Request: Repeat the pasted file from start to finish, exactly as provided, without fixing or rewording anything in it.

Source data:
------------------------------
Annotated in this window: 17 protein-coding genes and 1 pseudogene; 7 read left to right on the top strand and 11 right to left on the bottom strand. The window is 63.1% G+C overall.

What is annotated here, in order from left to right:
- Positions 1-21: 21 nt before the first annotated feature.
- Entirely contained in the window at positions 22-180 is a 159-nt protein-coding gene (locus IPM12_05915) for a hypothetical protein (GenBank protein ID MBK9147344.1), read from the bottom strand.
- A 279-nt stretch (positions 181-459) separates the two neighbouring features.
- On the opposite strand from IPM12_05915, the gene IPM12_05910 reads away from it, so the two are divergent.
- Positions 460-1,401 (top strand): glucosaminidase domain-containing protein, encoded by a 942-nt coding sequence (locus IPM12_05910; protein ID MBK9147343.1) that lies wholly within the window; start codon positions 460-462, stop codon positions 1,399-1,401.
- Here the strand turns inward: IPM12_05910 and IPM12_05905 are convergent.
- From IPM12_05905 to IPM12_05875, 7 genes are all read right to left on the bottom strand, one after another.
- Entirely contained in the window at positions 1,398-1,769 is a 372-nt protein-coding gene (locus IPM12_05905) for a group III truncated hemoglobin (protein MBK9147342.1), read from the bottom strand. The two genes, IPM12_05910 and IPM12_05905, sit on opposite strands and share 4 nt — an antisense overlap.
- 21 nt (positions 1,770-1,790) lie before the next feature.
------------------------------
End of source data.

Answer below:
Annotated in this window: 17 protein-coding genes and 1 pseudogene; 7 read left to right on the top strand and 11 right to left on the bottom strand. The window is 63.1% G+C overall.

What is annotated here, in order from left to right:
- Positions 1-21: 21 nt before the first annotated feature.
- Entirely contained in the window at positions 22-180 is a 159-nt protein-coding gene (locus IPM12_05915) for a hypothetical protein (GenBank protein ID MBK9147344.1), read from the bottom strand.
- A 279-nt stretch (positions 181-459) separates the two neighbouring features.
- On the opposite strand from IPM12_05915, the gene IPM12_05910 reads away from it, so the two are divergent.
- Positions 460-1,401 (top strand): glucosaminidase domain-containing protein, encoded by a 942-nt coding sequence (locus IPM12_05910; protein ID MBK9147343.1) that lies wholly within the window; start codon positions 460-462, stop codon positions 1,399-1,401.
- Here the strand turns inward: IPM12_05910 and IPM12_05905 are convergent.
- From IPM12_05905 to IPM12_05875, 7 genes are all read right to left on the bottom strand, one after another.
- Entirely contained in the window at positions 1,398-1,769 is a 372-nt protein-coding gene (locus IPM12_05905) for a group III truncated hemoglobin (protein MBK9147342.1), read from the bottom strand. The two genes, IPM12_05910 and IPM12_05905, sit on opposite strands and share 4 nt — an antisense overlap.
- 21 nt (positions 1,770-1,790) lie before the next feature.